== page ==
The sunflower mac recipe in Isa Does It yields way too much sauce. Isa acknowledges this in the intro and suggests uses for the remainder. I’ll half the sauce recipe next time, but this metaphorical glass of soy milk is spilled so what to do with my extra sauce? The sauce was great in that it was creamy and yellow but it was a little bland. Ten years ago I would have said it lacked zestiness. Today I know to say it lacks acidity. Other recipes up the acid with lemon or mustard. Isa’s second mac sauce recipe uses dry mustard but prepared mustard would be better because of the vinegar.
I was enjoying the sauce on afternoon nachos, but I was happier when I added pickled jalapeños to the sauce. It was the vinegar from the pickling that really made the sauce work. I was happier still when I also added a touch of the spicy and salty vinegar from the jalapeño jar. Heat a half cup of the augmented sauce, heat a bowl of tortilla chips and you’ll have a very nice facsimile of ball park nachos. I’ll also add pickled jalapeños and some of the vinegar to the sauce when making mac and cheese. Won’t that be better? More?
Next thing I knew I was dreaming about cheese frenchees. Haven’t heard of them? Crunchy coated deep-fried cheese sandwiches aka HEAVEN. I first got mine in Lincoln at King’s and later at Don & Millie’s in Omaha. Sounds like my old English teacher Mrs. Moore may be serving them at her Amigo’s restaurants around Nebraska (does Mrs. Moore still own the chain?). In my heart (figuratively and literally as some of the cholesterol from the cheese frenchees almost certainly remains there), though, I’ll always associate these delightful treats with King’s. Oh how I loved ordering via the phone at the booth and the accompanying cherry up floats. Top ten happiest experiences, easy.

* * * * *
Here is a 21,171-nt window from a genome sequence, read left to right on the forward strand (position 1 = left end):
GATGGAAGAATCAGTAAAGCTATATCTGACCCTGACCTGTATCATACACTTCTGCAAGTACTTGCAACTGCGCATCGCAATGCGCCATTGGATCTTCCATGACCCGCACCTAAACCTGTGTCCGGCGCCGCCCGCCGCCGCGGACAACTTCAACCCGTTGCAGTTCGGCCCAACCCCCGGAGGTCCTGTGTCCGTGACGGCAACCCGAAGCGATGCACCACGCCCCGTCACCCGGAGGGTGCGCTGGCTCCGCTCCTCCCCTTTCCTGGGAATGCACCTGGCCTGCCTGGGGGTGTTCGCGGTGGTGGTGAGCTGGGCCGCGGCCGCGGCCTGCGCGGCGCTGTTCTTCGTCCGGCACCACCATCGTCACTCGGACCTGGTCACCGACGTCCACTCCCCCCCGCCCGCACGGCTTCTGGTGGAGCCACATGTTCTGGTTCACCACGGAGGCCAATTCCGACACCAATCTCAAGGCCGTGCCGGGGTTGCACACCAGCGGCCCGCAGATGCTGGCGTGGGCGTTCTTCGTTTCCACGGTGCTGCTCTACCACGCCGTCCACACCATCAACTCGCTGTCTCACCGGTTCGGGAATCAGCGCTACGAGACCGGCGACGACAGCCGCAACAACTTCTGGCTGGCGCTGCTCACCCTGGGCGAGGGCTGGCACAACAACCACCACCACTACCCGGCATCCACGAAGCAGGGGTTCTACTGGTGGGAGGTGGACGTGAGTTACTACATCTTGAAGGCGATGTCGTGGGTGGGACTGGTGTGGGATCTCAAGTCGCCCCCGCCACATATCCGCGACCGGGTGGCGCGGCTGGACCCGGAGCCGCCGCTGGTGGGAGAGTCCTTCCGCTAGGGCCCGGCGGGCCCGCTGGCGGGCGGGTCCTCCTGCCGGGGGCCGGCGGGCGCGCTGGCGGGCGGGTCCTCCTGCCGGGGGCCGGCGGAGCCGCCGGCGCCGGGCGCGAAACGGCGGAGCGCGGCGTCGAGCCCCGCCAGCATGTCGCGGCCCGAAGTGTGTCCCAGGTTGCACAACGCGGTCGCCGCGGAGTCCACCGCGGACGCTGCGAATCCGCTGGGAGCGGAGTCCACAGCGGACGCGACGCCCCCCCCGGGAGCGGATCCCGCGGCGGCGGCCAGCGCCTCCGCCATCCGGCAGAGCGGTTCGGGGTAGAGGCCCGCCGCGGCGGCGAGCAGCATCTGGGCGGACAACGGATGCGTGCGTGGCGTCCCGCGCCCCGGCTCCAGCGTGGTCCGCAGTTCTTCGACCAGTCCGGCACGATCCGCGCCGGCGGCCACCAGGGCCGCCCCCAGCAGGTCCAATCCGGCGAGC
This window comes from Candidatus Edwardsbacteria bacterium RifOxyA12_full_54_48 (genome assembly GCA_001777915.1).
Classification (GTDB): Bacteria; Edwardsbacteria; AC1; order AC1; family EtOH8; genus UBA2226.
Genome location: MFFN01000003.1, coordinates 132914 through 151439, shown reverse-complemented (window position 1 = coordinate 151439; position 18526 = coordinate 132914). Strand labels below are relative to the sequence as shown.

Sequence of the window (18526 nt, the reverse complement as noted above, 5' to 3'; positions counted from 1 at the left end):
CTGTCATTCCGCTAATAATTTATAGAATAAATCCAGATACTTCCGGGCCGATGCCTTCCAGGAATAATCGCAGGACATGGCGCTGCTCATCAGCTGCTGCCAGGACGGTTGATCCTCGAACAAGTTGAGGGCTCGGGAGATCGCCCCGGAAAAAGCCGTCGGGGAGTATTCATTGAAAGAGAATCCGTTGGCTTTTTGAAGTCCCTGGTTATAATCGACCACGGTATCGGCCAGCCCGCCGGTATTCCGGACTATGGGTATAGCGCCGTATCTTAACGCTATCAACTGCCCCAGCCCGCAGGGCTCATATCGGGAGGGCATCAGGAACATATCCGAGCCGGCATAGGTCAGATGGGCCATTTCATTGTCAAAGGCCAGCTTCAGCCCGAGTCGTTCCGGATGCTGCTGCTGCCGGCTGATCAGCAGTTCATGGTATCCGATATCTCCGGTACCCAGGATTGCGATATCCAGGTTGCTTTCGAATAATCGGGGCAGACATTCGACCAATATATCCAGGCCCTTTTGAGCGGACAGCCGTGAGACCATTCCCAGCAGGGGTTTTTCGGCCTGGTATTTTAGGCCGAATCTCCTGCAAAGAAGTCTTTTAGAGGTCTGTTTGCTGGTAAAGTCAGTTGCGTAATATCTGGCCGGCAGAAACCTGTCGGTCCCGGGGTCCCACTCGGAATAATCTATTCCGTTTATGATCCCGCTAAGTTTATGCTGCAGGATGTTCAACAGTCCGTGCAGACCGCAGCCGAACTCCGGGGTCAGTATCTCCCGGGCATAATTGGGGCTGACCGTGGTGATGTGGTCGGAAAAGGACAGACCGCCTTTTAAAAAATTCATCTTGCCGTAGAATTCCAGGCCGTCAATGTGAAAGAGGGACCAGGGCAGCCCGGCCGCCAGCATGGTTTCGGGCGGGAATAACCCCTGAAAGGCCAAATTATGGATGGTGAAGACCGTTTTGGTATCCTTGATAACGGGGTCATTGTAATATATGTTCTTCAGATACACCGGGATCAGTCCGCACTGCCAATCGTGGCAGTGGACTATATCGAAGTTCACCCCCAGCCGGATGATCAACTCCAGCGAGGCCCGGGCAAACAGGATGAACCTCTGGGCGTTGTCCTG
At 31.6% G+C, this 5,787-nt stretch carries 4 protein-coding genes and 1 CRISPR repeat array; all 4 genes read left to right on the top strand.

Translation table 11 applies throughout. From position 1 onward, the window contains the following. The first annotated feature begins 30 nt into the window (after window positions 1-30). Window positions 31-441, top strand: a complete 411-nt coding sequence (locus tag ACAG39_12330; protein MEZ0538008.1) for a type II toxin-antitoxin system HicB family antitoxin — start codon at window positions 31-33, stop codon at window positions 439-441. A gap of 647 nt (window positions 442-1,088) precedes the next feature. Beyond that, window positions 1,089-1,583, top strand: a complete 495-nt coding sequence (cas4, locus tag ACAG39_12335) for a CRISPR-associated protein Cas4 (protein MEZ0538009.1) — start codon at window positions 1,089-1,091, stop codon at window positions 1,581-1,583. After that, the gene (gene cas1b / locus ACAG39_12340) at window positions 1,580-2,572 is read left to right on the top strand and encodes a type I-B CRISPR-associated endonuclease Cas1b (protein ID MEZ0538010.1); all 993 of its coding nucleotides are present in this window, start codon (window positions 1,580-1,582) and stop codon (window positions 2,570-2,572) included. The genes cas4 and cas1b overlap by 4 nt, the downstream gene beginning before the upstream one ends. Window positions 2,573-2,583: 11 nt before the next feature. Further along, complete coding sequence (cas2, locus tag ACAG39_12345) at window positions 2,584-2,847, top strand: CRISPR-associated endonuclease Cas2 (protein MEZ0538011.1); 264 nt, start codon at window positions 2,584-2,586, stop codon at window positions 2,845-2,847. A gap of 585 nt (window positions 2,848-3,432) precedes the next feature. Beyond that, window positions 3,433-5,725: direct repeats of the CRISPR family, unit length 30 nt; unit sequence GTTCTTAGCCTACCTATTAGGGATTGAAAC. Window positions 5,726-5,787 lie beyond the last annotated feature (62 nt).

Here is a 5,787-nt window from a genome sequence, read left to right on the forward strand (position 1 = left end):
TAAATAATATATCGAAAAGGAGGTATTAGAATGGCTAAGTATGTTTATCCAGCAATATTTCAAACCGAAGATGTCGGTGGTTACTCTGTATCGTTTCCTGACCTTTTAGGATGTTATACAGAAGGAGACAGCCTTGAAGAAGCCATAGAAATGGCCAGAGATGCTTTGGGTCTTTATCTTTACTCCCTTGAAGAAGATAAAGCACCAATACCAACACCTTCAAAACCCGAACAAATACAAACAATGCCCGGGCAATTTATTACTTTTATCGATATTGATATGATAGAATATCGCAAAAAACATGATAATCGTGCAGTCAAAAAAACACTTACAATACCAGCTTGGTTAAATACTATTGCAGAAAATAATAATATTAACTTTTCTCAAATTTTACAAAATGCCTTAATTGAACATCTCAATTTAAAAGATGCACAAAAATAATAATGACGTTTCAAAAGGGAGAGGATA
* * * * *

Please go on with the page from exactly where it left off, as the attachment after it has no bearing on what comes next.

There are recipes on the web from frenchee devotees. The one that rang true for me was posted by a guy claiming to have worked at a Kings–mayo on the inside of two pieces of bread then add cheese. Freeze. Mayo on the outside of the bread and roll it in cracker meal. Freeze. Deep fry. I’d use Follow Your Heart’s Vegenaise grape seed mayo (or possibly Just Mayo from Hampton Creek Foods–how have I, until today, missed this story?) and Daiya’s swiss or provolone slices. Only hurdle for me is the deep-frying. I am less concerned about my health than the cost of the quantity of oil required, but the possibility of reliving a childhood favorite may be the push I need. Also appears to be no record of an attempt at veganizing the frenchee on the web. Fun to be first. Hmm. Stay tuned.
Hope you are well.